Synopsis (Goodreads): Pooh’s Way of doing things seems strangely close to the ancient principle of Taoist philosophy, while Piglet exhibits the very important principle in Taoism of the Te, meaning Virtue of the Small. The author’s explanations of Taoism and Te through Pooh and Piglet show that this is not an ancient and remote philosophy but something that you can use, here and now.
My awareness of the existence of The Tao of Pooh came about through a reference in an article on Flow that I recently read. I have always loved Winnie-the-Pooh and the Hundred Acre Wood stories and the Bear of Small Brain simple living philosophy he represented, so I was intrigued to see how it tied in with Taoism, which I must confess I knew little about.
Taoism is described as the relationship between the individual and the world; the natural harmony that exists between heaven and earth, which can be found by anyone at any time. It is, simply put, a particular way of appreciating, learning from, and working with whatever happens in everyday life – the natural result of which is happiness.
There is a lot of emphasis on recognising your inner nature and working with things as they are – nothing should be forced and what is worth doing will require minimal effort if it is right for you. One of my favourite paragraphs, and one which will give you a good idea as to the tone the book sets, reads:
No two snowflakes, trees, or animals are alike. No two people are the same, either. Everything has its own Inner Nature. Unlike other forms of life though, people are easily led away from what’s right for them, because people have Brain, and Brain can be fooled. But many people do not look at it or listen to it, and consequently do not understand themselves very much. Having little understanding of themselves, they have little respect for themselves, and are therefore easily influenced by others.
This is the type of book that different readers will take away different lessons from, depending on their individual state of mind and stage of life, but in summary, I thought that both The Tao of Pooh and Te of Piglet were amazing and thoroughly charming! In Tao of Pooh, Benjamin Hoff concentrates more on how Pooh embodies Taoism, while Eeyore, Tigger and the others get more focus in The Te of Piglet. The only part I have to confess I skim-read was the rant in the final chapter of Te of Piglet on the state of the world, government, business, and everything in between. That was a minor peeve though, and overall I found myself reading, re-reading and pondering much of what was written.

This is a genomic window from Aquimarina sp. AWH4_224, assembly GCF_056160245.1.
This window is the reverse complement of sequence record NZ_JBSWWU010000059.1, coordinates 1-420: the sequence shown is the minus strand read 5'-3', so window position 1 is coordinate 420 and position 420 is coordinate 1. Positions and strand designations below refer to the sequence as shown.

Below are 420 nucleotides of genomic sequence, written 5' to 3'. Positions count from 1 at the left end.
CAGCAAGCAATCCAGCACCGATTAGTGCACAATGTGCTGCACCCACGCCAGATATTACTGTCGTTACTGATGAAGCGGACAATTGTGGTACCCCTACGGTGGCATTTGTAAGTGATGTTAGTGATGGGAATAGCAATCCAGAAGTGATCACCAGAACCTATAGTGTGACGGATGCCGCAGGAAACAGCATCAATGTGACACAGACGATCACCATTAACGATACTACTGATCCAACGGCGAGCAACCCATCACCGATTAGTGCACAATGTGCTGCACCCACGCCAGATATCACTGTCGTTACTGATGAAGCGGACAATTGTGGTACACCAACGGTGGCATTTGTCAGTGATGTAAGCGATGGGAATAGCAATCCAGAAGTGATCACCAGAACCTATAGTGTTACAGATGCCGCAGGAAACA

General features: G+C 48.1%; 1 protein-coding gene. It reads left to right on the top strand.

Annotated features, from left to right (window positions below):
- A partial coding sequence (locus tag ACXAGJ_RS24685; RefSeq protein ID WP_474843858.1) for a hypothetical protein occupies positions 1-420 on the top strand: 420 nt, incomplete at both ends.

I’m going to wrap up this post with five of my favourite takeaways, quoted below:
- The main problem with this great obsession for saving time is very simple: you can’t save time. You can only spend it. But you can spend it wisely or foolishly.
- We need to teach our children to focus the mind. Instant information accumulation is not understanding, and sometimes it takes more than 5 minutes to grasp a concept.
- The worthwhile and important things in life, like wisdom and happiness, cannot be chased after and grabbed. They are instead, the sort of things that come to us where we are, if we let them – of we stop trying too hard and just let things happen as they need to.
- Most major difficulties are caused by the failure to observe the minor difficulties that they start out as. The overwhelming tendency in industrial society is to ignore small problems until they become enormous, and then panic.
- Perhaps the bad things are gifts to help us grow: problems to solve, situations to learn to avoid, habits to change, conditions to accept, lessons to learn, things to transform – all opportunities to find wisdom, happiness and truth.